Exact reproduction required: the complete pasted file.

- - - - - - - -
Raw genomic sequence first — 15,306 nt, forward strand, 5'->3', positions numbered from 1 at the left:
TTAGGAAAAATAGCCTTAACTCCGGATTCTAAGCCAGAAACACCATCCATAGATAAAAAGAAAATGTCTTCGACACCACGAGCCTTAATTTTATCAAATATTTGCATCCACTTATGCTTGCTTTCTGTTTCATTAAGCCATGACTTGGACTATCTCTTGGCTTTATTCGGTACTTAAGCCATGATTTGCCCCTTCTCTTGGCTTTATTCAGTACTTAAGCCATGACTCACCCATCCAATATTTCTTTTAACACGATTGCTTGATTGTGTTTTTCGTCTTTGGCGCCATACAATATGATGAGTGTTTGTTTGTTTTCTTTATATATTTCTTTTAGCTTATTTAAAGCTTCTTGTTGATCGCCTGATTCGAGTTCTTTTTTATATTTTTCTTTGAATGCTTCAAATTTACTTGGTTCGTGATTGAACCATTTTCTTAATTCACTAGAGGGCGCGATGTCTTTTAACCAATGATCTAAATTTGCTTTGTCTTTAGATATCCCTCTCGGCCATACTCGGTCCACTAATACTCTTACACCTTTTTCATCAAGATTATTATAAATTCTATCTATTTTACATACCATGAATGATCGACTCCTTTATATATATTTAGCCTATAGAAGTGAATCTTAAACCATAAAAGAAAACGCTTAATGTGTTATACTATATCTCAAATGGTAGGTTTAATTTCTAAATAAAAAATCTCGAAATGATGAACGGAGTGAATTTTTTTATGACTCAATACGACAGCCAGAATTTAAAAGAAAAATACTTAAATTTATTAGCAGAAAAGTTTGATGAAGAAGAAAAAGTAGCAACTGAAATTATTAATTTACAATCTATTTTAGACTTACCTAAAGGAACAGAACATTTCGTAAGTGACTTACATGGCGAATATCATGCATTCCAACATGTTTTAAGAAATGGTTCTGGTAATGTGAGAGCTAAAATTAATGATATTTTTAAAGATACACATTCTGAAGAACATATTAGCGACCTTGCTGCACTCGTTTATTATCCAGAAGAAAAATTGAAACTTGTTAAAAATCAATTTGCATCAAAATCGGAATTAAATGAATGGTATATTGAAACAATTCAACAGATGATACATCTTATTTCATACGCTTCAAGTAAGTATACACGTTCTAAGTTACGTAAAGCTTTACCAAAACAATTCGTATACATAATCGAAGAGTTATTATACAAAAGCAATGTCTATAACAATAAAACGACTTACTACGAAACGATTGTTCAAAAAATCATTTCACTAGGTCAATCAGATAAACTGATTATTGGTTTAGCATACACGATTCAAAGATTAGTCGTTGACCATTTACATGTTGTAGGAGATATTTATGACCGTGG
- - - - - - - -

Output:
Raw genomic sequence first — 15,306 nt, forward strand, 5'->3', positions numbered from 1 at the left:
TTAGGAAAAATAGCCTTAACTCCGGATTCTAAGCCAGAAACACCATCCATAGATAAAAAGAAAATGTCTTCGACACCACGAGCCTTAATTTTATCAAATATTTGCATCCACTTATGCTTGCTTTCTGTTTCATTAAGCCATGACTTGGACTATCTCTTGGCTTTATTCGGTACTTAAGCCATGATTTGCCCCTTCTCTTGGCTTTATTCAGTACTTAAGCCATGACTCACCCATCCAATATTTCTTTTAACACGATTGCTTGATTGTGTTTTTCGTCTTTGGCGCCATACAATATGATGAGTGTTTGTTTGTTTTCTTTATATATTTCTTTTAGCTTATTTAAAGCTTCTTGTTGATCGCCTGATTCGAGTTCTTTTTTATATTTTTCTTTGAATGCTTCAAATTTACTTGGTTCGTGATTGAACCATTTTCTTAATTCACTAGAGGGCGCGATGTCTTTTAACCAATGATCTAAATTTGCTTTGTCTTTAGATATCCCTCTCGGCCATACTCGGTCCACTAATACTCTTACACCTTTTTCATCAAGATTATTATAAATTCTATCTATTTTACATACCATGAATGATCGACTCCTTTATATATATTTAGCCTATAGAAGTGAATCTTAAACCATAAAAGAAAACGCTTAATGTGTTATACTATATCTCAAATGGTAGGTTTAATTTCTAAATAAAAAATCTCGAAATGATGAACGGAGTGAATTTTTTTATGACTCAATACGACAGCCAGAATTTAAAAGAAAAATACTTAAATTTATTAGCAGAAAAGTTTGATGAAGAAGAAAAAGTAGCAACTGAAATTATTAATTTACAATCTATTTTAGACTTACCTAAAGGAACAGAACATTTCGTAAGTGACTTACATGGCGAATATCATGCATTCCAACATGTTTTAAGAAATGGTTCTGGTAATGTGAGAGCTAAAATTAATGATATTTTTAAAGATACACATTCTGAAGAACATATTAGCGACCTTGCTGCACTCGTTTATTATCCAGAAGAAAAATTGAAACTTGTTAAAAATCAATTTGCATCAAAATCGGAATTAAATGAATGGTATATTGAAACAATTCAACAGATGATACATCTTATTTCATACGCTTCAAGTAAGTATACACGTTCTAAGTTACGTAAAGCTTTACCAAAACAATTCGTATACATAATCGAAGAGTTATTATACAAAAGCAATGTCTATAACAATAAAACGACTTACTACGAAACGATTGTTCAAAAAATCATTTCACTAGGTCAATCAGATAAACTGATTATTGGTTTAGCATACACGATTCAAAGATTAGTCGTTGACCATTTACATGTTGTAGGAGATATTTATGACCGTGG